Advertisement

The Pump Function Graph

  • Nicolaas Westerhof
  • Nikolaos Stergiopulos
  • Mark I. M. Noble
  • Berend E. Westerhof
Chapter

Abstract

The heart as a pump can be described by the pump function graph, the relation between mean ventricular pressure, and Cardiac Output. A pump function graph completely describes the heart as a pump and is similar to the characterization of industrial pumps and ventricular assist devices. When the load on the heart is increased, it will generate a higher pressure but a smaller Cardiac Output, and vice versa, resulting in a curved inverse relation. Increased contractility ‘rotates’ the pump function graph around the intercept with the flow axis. When diastolic filling and/or Heart Rate is increased, the pump function graph shifts in an ‘outward’ manner. The working point, i.e., the pressure and flow during normal function at rest, is found at maximal cardiac efficiency. The cardiac pump function graph is related with the force-velocity relation of muscle (see Chap. 13), and also with the end-systolic pressure-volume relationship (Chap. 14).

Keywords

Cardiac pump function Hypertrophy Frank Starling Exercise Cardiac efficiency 

References

  1. 1.
    Moazami N, Fukamachi K, Kobayashi M, Smedira NG, Hoercher KJ, Massiello A, et al. Axial and centrifugal continuous-flow rotary pumps: a translation from pump mechanics to clinical practice. J Heart Lung Transplant. 2013;32:1–11.CrossRefGoogle Scholar
  2. 2.
    Elzinga G, Westerhof N. How to quantify pump function of the heart. Circ Res. 1979;44:303–8.CrossRefPubMedGoogle Scholar
  3. 3.
    Elzinga G, Westerhof N. Isolated cat trabeculae in a simulated feline heart and arterial system. Circ Res. 1982;51:430–8.CrossRefPubMedGoogle Scholar
  4. 4.
    Noble MIM. The cardiac cycle. Oxford/London: Blackwell Scientific Publications; 1979.Google Scholar
  5. 5.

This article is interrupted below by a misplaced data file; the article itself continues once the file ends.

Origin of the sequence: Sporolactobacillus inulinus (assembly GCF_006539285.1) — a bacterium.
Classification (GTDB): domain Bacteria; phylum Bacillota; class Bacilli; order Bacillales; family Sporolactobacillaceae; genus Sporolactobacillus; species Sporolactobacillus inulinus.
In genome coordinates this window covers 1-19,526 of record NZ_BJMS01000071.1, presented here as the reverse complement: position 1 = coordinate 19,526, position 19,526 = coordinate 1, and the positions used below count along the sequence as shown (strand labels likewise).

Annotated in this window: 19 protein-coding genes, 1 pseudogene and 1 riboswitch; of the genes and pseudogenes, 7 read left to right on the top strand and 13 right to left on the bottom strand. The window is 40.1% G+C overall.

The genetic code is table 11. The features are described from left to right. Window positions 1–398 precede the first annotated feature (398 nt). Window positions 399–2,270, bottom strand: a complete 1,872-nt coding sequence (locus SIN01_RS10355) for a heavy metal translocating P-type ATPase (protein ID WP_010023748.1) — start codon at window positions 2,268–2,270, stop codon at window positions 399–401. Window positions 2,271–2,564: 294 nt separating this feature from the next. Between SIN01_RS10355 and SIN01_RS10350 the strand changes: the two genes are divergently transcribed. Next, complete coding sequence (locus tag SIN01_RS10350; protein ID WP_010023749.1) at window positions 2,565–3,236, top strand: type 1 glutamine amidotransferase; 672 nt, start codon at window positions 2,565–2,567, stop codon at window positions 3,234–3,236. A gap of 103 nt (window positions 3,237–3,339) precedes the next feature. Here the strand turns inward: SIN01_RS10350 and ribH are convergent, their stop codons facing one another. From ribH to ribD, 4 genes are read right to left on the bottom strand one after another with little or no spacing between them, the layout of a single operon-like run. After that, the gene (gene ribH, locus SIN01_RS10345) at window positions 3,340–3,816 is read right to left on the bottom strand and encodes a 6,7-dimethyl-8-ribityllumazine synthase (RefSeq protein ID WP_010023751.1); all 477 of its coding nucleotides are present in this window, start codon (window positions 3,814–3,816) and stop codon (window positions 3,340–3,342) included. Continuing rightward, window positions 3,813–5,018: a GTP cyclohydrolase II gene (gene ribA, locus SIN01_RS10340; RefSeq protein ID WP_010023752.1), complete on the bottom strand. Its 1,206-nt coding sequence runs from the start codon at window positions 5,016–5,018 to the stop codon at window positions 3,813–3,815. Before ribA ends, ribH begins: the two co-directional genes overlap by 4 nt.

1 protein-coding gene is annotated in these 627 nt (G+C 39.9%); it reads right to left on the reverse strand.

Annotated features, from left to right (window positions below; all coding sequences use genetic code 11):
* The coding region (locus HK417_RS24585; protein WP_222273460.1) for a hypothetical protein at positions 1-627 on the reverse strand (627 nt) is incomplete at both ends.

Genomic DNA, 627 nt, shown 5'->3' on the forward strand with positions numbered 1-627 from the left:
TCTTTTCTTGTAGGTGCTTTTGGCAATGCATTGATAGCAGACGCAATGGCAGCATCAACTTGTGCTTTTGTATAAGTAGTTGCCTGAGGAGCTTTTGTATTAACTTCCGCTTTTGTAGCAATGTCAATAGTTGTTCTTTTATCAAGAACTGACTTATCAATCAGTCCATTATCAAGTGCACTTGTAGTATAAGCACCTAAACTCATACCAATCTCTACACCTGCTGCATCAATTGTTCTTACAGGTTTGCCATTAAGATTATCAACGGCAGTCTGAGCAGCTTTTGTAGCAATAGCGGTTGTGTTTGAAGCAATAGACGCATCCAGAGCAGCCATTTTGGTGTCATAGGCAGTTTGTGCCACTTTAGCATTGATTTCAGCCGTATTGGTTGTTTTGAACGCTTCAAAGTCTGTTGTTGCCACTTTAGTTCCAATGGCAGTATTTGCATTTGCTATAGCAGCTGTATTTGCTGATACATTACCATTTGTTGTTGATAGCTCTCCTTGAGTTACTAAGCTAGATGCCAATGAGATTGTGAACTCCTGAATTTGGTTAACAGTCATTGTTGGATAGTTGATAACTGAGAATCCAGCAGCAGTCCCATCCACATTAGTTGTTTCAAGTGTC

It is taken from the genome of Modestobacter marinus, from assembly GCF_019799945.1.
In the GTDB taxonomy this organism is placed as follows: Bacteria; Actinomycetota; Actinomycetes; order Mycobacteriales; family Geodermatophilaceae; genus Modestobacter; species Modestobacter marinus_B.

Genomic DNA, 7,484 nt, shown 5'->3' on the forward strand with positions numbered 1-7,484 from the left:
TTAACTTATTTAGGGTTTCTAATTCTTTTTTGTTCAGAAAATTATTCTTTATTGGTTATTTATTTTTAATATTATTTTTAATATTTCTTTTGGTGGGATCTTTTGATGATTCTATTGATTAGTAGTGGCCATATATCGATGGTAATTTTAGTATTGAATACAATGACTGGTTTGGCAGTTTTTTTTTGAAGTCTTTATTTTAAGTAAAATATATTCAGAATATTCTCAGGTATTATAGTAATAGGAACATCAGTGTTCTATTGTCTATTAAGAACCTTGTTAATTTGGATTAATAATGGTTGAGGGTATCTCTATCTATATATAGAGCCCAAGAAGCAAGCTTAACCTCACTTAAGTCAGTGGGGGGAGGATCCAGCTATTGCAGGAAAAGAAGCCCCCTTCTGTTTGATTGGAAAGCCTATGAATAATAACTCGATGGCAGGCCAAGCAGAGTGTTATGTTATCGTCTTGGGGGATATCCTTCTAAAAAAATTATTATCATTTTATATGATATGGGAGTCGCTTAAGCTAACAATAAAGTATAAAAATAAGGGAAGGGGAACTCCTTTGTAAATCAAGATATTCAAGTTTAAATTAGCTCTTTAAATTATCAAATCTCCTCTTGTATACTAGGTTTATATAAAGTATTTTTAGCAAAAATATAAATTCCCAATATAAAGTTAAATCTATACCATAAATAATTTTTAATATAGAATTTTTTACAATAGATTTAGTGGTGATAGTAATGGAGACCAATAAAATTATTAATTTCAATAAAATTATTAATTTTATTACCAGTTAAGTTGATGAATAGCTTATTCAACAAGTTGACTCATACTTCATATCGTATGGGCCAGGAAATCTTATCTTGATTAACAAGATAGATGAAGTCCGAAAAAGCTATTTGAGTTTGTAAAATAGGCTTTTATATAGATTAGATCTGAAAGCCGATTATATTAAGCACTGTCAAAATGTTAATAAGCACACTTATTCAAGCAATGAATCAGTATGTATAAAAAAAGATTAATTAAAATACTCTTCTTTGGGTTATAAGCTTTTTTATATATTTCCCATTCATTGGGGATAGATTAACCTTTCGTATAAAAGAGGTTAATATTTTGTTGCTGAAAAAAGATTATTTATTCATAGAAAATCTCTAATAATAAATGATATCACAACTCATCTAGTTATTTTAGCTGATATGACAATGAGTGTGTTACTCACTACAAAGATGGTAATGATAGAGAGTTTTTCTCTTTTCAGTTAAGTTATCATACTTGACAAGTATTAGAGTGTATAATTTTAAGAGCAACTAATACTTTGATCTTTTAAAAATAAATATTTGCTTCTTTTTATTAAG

Elzinga G, Westerhof N. The effect of an increase in inotropic state and end-diastolic volume on the pumping ability of the feline left heart. Circ Res. 1978;42:620–8.CrossRefPubMedGoogle Scholar
  6. 6.
    Elzinga G, Westerhof N. Pump function of the feline left heart: changes with heart rate and its bearing on the energy balance. Cardiovasc Res. 1980;14:81–92.CrossRefPubMedGoogle Scholar
  7. 7.
    Van den Horn GJ, Westerhof N, Elzinga G. Optimal power generation by the left ventricle. A study in the anesthetized open thorax cat. Circ Res. 1985;56:252–61.CrossRefPubMedGoogle Scholar
  8. 8.
    Elzinga G, Westerhof N. Workload as a determinant of ventricular hypertrophy. Cardiovasc Res. 1985;19:524.CrossRefGoogle Scholar
  9. 9.
    Westerhof N, O’Rourke MG. Haemodynamic basis for the development of left ventricular failure in systolic hypertension and for its logical therapy. J Hypertension. 1995;13:943–52.CrossRefGoogle Scholar
  10. 10.
    Rouleau JL, Roecker EB, Tendera M, Mohacsi P, Krum H, Katus HA, et al. Influence of pretreatment systolic blood pressure on the effect of carvedilol in patients with severe chronic heart failure (Copernicus study). J Am Coll Cardiol. 2004;43:1423–9.CrossRefPubMedGoogle Scholar
  11. 11.
    Roest AA, Kunz P, Lamb HJ, Helbing WA, van der Wall EE, de Roos A. Biventricular response to supine physical exercise in young adults assessed with ultrafast magnetic resonance imaging. Am J Cardiol. 2001;87:601–5.CrossRefPubMedGoogle Scholar

Copyright information

© Springer International Publishing AG, part of Springer Nature 2019

Authors and Affiliations

  • Nicolaas Westerhof
    • 1
  • Nikolaos Stergiopulos
    • 2
  • Mark I. M. Noble
    • 3
  • Berend E. Westerhof
    • 1
  1. 1.Department of Pulmonary Diseases, Amsterdam Cardiovascular SciencesVU University Medical CenterAmsterdamThe Netherlands
  2. 2.Laboratory of Hemodynamics and Cardiovascular TechnologyEcole Polytechnique Fédérale de Lausanne (EPFL), Institute of BioengineeringLausanneSwitzerland
  3. 3.Cardiovascular Medicine, Department of Medicine and TherapeuticsUniversity of AberdeenAberdeenUnited Kingdom

Personalised recommendations